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A Case Study in Collaborative Learning via Participatory Music Interactive Systems: Interactive Tango Milonga

  • Courtney BrownEmail author
  • Garth Paine
Chapter
Part of the Springer Series on Cultural Computing book series (SSCC)

Abstract

This chapter investigates design strategies for developing digital musical instruments (DMIs) for participatory music. In particular, we present strategies to enhance collaborative musical skills such as rhythmic entrainment and listening/responding to other participants: building skills of this kind has the capacity to motivate long-term usage and adoption of the DMI by a broad range of communities. The design strategies described here address the problems of developing DMIs for long-term use, both in collaborative, mixed skill level contexts, and in established musical and dance traditions. Interactive Tango Milonga—presented here as a case study—is an interactive dance system allowing social tango dancers to drive musical outcomes in real-time via their dance movement. Motion sensors are attached to dancers, and the signals from these sensors are sent to a computer, where an algorithm transforms them into tango music. The impact of the interactive tango system on the musical listening and response of tango dancer participants is analyzed and discussed.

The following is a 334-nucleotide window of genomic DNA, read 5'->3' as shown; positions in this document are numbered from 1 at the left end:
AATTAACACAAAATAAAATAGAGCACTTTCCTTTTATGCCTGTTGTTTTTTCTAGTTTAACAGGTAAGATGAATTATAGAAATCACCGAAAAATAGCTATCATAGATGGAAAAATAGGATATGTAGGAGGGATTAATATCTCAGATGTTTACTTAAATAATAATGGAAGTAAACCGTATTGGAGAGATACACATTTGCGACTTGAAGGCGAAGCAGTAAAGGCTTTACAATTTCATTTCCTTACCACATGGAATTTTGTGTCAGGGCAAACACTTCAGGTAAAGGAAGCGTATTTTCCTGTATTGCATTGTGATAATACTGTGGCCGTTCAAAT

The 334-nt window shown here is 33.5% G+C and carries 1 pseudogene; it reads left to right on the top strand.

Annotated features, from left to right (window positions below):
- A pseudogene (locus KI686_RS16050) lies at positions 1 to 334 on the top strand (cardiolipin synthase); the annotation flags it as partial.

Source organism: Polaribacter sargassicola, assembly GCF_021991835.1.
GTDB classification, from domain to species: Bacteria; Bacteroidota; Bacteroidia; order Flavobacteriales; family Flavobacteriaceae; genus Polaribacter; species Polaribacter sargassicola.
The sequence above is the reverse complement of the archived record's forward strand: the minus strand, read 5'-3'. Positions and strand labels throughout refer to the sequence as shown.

Notes

Acknowledgements

Some passages and figures in this chapter have previously appeared in the first author’s dissertation (Brown 2017).

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Copyright information

© Springer Nature Switzerland AG 2019

Authors and Affiliations

  1. 1.Center of Creative Computation, Southern Methodist UniversityDallasUSA
  2. 2.School of Arts, Media, and EngineeringArizona State UniversityTempeUSA

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